President Obama's visit to Hollywood to raise money this week comes as studio chiefs threaten to withhold support in the fallout over the White House response to anti-piracy bills in Congress. In my latest column for the print version of Variety, moguls are finding out that all of show biz doesn't fall in line when it comes to the industry's own self-interest.
When President Obama treks to Los Angeles — again — on Feb. 15, he'll be looking to convey the sense of a winner: Improved poll numbers and a brightening economy, as well as the bandwagon effect of a smattering of stars coming out in support. The Foo Fighters will be playing for him, and Will Ferrell is among the co-hosts of a high-dollar event at a posh Beverly Hills estate.
But even as the campaign tries to reignite enthusiasm of the last election cycle, there remains some dismay among the highest echelons of studio and media executives over the way the White House responded in mid-January to a pair of anti-piracy bills in Congress, stopped in their tracks after the administration criticized parts of the legislation amid an Internet-fueled e-mail storm of protest that flooded Capitol Hill to oppose the measures.
In the immediate aftermath, MPAA chairman Chris Dodd and some studio chiefs suggested that the industry wouldn't be as willing to step up to the plate and serve as a favorite campaign ATM if politicians weren't onboard to back Hollywood anti-piracy initiatives. In the days after the Internet blackout, Fox's Jim Gianopulos said, "I have been a very early and ardent supporter of the president, but I couldn't say at this time that I am very enthusiastic about providing support. If you went to Detroit and said, 'I think the Japanese build better cars,' I don't think you would feel a wellspring of support if, as a candidate for office, you went there for fund-raisers the next week."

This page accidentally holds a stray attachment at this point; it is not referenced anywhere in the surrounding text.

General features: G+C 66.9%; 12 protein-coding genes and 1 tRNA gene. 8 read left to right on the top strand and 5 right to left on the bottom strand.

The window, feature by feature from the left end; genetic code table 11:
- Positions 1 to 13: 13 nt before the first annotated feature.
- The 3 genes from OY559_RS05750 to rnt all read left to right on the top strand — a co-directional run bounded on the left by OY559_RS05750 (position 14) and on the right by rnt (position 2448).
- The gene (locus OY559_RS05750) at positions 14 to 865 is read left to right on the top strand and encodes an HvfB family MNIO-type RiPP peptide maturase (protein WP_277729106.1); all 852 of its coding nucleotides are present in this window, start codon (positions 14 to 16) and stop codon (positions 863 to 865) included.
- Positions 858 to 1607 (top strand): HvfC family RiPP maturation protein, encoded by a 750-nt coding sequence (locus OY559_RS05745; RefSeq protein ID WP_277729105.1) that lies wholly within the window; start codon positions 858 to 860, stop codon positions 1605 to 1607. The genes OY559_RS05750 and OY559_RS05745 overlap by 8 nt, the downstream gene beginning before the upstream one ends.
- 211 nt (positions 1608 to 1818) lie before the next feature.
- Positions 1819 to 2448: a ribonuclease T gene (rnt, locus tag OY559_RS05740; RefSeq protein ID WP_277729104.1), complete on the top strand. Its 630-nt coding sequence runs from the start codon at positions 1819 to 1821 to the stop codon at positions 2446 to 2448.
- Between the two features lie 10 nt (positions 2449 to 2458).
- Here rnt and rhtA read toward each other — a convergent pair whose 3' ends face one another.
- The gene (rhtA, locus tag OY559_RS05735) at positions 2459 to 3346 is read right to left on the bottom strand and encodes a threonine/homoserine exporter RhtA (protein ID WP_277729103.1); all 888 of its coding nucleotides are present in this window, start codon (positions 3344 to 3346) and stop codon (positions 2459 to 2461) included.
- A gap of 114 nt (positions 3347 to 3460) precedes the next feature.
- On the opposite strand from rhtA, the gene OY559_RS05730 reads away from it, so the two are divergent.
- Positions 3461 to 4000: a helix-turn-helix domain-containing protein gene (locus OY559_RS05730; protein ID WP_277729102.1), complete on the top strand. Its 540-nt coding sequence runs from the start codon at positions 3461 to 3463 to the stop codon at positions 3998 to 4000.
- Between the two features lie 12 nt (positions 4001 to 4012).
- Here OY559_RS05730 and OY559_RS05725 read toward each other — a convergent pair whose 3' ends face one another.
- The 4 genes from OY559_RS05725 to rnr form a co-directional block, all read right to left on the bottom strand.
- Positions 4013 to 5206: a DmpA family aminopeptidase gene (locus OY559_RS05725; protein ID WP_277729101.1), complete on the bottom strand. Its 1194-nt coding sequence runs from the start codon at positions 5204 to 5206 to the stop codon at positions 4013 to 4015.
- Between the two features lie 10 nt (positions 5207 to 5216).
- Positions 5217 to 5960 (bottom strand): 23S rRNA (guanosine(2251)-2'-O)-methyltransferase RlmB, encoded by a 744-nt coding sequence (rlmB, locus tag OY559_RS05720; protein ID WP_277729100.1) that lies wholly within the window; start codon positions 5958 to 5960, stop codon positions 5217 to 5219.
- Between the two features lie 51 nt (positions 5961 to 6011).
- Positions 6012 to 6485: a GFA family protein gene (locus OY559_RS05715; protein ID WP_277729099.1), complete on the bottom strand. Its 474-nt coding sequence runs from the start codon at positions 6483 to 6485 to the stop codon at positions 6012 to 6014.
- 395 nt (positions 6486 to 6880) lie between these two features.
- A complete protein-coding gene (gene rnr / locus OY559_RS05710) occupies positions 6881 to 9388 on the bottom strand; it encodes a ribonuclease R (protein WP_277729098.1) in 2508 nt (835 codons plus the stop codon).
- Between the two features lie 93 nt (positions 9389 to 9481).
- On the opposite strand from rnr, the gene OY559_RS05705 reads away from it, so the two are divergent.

As headline-making and attention grabbing as the Stop Online Piracy Act fracas was, what it has yet to do, and is unlikely to do, is realign the way that Hollywood has traditionally stepped up to the plate in the political process: There are the motivations at the corporate level, and there are those of the broader creative community. The former is generally more mindful of the industry's self-interest; the latter has a host of concerns and causes on which they will choose one candidate or the other.
This is not to say that studio anger isn't real: One Obama fundraiser said that became clear when he sent out queries to some in the upper studio ranks, and the response was an immediate no.
What particularly irked studio chiefs was that the administration appeared to buy in to the idea that the legislation as written would pose a threat to free speech, a prospect that the Hollywood lobbies have long argued is a fiction advanced by the Googles of the world to stir up grassroots opposition.
But in the days that followed the SOPA lather, high-ranking studio execs were especially irritated when Obama's reelection campaign sent out an e-mail trumpeting the White House's position, noting that the administration had taken a stand that they "will not support legislation that reduces freedom of expression or undermines the dynamic, innovative global Internet." "Folks spoke out on this issue — and President Obama listened," James Kvaal, national policy director for the campaign, wrote to supporters. Included was a link to a campaign petition gathering names to "stand with the president for a free and open Internet."
One high-level media executive who did not want to be named said that it was like salt in the wound, something that will not be easily glossed over in the months ahead.
But in the days that followed, it became immediately clear that if moguls were going to abandon Obama, they were going to be sitting it out rather than switching over to a Republican candidate friendlier to their concerns. All the 2012 contenders from the right came out against SOPA. (It also will take GOP front-runner Mitt Romney quite a while to catch up as concerns showbiz donations: According to the Center for Responsive Politics, Obama has raised $1.2 million from biz sources to Romney's $152,900.)
Other influential figures, like Jeffrey Katzenberg, quickly made it clear that they were not backing away from Obama's campaign. And few if any star names, the ones who can really draw attention from the broader public, were willing to publicly express their dismay at either the White House or the way that the whole debate played out. On Jan. 18, the day of the Internet blackout, Obama was rasing money at the home of Spike Lee. As was noted at the event, Lee has been a critic of the president, but it hasn't been over SOPA.